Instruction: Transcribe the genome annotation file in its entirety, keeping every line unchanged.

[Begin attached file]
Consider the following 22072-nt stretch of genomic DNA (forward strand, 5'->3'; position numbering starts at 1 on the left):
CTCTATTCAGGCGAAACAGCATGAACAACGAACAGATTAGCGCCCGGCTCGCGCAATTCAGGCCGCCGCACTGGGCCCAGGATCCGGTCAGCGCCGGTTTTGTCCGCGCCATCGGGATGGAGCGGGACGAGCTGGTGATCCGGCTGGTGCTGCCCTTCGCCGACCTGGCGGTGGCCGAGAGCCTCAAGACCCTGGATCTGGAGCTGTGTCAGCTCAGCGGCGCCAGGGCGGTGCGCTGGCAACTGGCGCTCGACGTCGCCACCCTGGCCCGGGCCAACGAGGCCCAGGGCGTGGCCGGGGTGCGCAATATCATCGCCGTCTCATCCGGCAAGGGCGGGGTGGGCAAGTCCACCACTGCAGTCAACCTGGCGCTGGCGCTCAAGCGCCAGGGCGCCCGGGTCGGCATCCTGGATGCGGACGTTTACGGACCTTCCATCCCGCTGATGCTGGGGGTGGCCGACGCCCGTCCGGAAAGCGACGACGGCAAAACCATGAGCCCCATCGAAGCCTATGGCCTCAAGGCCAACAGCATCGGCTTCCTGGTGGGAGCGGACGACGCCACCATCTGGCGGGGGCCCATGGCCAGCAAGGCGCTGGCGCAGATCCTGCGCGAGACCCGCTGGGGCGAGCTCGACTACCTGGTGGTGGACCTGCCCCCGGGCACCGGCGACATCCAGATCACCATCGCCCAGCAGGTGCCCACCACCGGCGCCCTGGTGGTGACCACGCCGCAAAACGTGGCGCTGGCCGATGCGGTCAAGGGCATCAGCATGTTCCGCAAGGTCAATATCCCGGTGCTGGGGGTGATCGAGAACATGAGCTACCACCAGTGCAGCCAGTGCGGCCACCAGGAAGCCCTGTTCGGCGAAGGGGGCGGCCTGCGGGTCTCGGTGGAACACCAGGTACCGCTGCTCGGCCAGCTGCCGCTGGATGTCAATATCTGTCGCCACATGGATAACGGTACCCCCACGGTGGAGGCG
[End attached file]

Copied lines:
Consider the following 22072-nt stretch of genomic DNA (forward strand, 5'->3'; position numbering starts at 1 on the left):
CTCTATTCAGGCGAAACAGCATGAACAACGAACAGATTAGCGCCCGGCTCGCGCAATTCAGGCCGCCGCACTGGGCCCAGGATCCGGTCAGCGCCGGTTTTGTCCGCGCCATCGGGATGGAGCGGGACGAGCTGGTGATCCGGCTGGTGCTGCCCTTCGCCGACCTGGCGGTGGCCGAGAGCCTCAAGACCCTGGATCTGGAGCTGTGTCAGCTCAGCGGCGCCAGGGCGGTGCGCTGGCAACTGGCGCTCGACGTCGCCACCCTGGCCCGGGCCAACGAGGCCCAGGGCGTGGCCGGGGTGCGCAATATCATCGCCGTCTCATCCGGCAAGGGCGGGGTGGGCAAGTCCACCACTGCAGTCAACCTGGCGCTGGCGCTCAAGCGCCAGGGCGCCCGGGTCGGCATCCTGGATGCGGACGTTTACGGACCTTCCATCCCGCTGATGCTGGGGGTGGCCGACGCCCGTCCGGAAAGCGACGACGGCAAAACCATGAGCCCCATCGAAGCCTATGGCCTCAAGGCCAACAGCATCGGCTTCCTGGTGGGAGCGGACGACGCCACCATCTGGCGGGGGCCCATGGCCAGCAAGGCGCTGGCGCAGATCCTGCGCGAGACCCGCTGGGGCGAGCTCGACTACCTGGTGGTGGACCTGCCCCCGGGCACCGGCGACATCCAGATCACCATCGCCCAGCAGGTGCCCACCACCGGCGCCCTGGTGGTGACCACGCCGCAAAACGTGGCGCTGGCCGATGCGGTCAAGGGCATCAGCATGTTCCGCAAGGTCAATATCCCGGTGCTGGGGGTGATCGAGAACATGAGCTACCACCAGTGCAGCCAGTGCGGCCACCAGGAAGCCCTGTTCGGCGAAGGGGGCGGCCTGCGGGTCTCGGTGGAACACCAGGTACCGCTGCTCGGCCAGCTGCCGCTGGATGTCAATATCTGTCGCCACATGGATAACGGTACCCCCACGGTGGAGGCG